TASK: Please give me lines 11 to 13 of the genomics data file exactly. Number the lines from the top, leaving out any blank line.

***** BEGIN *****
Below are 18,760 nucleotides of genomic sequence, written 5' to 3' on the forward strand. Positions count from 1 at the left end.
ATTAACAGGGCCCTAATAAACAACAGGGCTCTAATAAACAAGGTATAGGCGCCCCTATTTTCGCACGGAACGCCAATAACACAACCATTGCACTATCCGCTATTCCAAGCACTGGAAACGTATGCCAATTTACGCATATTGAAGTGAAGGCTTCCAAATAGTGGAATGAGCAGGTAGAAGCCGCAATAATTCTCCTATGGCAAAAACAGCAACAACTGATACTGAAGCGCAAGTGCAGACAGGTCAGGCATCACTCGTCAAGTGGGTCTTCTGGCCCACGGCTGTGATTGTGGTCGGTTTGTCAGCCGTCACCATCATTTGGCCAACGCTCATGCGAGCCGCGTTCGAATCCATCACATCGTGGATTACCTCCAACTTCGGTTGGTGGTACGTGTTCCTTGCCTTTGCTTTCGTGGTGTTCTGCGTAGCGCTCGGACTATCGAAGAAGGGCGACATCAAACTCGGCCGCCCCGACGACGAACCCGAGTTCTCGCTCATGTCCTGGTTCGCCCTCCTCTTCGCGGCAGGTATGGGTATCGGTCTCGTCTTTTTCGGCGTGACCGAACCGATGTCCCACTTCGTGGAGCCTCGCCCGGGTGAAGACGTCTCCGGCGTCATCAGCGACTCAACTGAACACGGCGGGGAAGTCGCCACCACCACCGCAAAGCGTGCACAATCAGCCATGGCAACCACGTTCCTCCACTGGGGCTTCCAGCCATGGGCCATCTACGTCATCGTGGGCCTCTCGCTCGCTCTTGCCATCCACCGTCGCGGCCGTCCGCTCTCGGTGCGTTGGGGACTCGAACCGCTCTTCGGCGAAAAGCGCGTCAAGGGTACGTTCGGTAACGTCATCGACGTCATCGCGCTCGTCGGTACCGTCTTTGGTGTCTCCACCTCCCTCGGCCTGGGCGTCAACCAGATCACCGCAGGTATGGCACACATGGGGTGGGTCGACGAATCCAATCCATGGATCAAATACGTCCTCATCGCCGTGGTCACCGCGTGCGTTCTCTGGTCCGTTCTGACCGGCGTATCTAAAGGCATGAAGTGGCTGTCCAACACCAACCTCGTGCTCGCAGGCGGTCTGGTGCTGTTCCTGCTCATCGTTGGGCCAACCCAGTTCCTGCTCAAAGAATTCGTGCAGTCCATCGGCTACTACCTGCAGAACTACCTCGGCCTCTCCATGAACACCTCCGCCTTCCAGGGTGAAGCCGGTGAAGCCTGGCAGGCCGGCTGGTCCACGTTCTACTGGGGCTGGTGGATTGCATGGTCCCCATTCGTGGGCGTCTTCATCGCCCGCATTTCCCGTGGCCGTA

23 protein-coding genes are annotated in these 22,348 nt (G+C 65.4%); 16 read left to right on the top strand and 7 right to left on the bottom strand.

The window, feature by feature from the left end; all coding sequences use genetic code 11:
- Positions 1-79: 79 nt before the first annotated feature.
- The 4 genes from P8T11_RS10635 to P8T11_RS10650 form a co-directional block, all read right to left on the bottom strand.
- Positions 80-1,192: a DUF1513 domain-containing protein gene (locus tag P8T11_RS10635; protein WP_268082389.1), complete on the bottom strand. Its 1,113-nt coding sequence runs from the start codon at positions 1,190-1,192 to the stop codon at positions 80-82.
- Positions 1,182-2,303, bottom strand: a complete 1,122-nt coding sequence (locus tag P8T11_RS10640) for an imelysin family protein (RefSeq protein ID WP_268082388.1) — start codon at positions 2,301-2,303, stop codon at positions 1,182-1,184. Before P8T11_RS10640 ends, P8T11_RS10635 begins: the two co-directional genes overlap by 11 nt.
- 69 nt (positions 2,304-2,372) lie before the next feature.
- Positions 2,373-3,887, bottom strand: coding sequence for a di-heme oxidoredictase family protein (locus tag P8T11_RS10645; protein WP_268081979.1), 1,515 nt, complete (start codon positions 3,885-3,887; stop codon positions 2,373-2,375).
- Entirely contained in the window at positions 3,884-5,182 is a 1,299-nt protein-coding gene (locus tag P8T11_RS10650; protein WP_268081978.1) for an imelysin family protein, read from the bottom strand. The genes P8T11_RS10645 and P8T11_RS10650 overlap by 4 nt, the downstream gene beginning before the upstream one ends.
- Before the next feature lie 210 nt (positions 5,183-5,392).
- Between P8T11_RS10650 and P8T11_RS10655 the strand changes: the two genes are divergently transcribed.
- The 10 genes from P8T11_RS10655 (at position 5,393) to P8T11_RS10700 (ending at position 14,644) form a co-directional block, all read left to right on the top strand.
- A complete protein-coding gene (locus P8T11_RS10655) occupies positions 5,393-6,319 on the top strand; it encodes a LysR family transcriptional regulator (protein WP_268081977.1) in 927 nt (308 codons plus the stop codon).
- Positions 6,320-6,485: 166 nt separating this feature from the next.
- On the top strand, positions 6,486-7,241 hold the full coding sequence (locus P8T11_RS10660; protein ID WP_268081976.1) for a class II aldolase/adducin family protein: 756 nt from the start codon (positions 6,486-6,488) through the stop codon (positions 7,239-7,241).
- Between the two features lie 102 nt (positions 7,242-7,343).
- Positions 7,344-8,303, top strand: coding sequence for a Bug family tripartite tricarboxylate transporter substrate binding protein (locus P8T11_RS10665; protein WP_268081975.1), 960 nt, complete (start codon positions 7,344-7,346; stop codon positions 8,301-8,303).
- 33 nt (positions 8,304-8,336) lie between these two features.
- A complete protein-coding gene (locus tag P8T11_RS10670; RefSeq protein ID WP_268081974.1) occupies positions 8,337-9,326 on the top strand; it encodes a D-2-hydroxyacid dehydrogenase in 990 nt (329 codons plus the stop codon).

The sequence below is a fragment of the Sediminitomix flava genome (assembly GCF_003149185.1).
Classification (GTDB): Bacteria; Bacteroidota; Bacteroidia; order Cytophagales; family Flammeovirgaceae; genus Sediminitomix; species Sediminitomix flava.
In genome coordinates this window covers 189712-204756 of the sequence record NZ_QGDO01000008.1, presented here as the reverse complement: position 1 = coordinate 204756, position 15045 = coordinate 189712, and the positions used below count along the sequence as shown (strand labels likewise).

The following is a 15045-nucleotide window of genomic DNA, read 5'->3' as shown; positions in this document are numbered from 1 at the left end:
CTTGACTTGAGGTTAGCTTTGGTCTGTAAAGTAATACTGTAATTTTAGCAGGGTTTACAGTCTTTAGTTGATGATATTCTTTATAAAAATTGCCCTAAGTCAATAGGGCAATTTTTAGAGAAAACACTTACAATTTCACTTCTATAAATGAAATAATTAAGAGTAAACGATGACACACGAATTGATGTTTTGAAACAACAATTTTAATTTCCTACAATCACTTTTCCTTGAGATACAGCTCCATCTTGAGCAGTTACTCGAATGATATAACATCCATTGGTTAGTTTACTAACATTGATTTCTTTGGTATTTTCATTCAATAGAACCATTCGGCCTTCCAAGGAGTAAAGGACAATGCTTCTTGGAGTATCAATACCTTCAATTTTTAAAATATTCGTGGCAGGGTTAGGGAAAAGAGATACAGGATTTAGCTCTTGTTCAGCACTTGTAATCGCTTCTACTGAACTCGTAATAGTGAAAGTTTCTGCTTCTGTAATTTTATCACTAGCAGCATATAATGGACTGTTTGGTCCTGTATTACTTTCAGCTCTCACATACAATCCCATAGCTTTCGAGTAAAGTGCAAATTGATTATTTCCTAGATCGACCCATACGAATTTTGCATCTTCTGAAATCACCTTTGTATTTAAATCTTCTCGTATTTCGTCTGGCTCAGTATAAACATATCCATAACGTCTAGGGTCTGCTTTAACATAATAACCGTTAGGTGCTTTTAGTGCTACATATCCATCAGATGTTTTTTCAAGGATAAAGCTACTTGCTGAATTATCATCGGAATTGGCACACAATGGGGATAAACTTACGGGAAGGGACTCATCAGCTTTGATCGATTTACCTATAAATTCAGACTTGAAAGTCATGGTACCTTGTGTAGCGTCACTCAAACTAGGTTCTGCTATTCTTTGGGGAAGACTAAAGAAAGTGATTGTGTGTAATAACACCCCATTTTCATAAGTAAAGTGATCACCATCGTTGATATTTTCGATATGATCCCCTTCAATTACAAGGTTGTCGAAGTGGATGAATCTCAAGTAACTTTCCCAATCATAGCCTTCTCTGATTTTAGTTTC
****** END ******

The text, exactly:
- Entirely contained in the window at positions 3,884-5,182 is a 1,299-nt protein-coding gene (locus tag P8T11_RS10650; protein WP_268081978.1) for an imelysin family protein, read from the bottom strand. The genes P8T11_RS10645 and P8T11_RS10650 overlap by 4 nt, the downstream gene beginning before the upstream one ends.
- Before the next feature lie 210 nt (positions 5,183-5,392).
- Between P8T11_RS10650 and P8T11_RS10655 the strand changes: the two genes are divergently transcribed.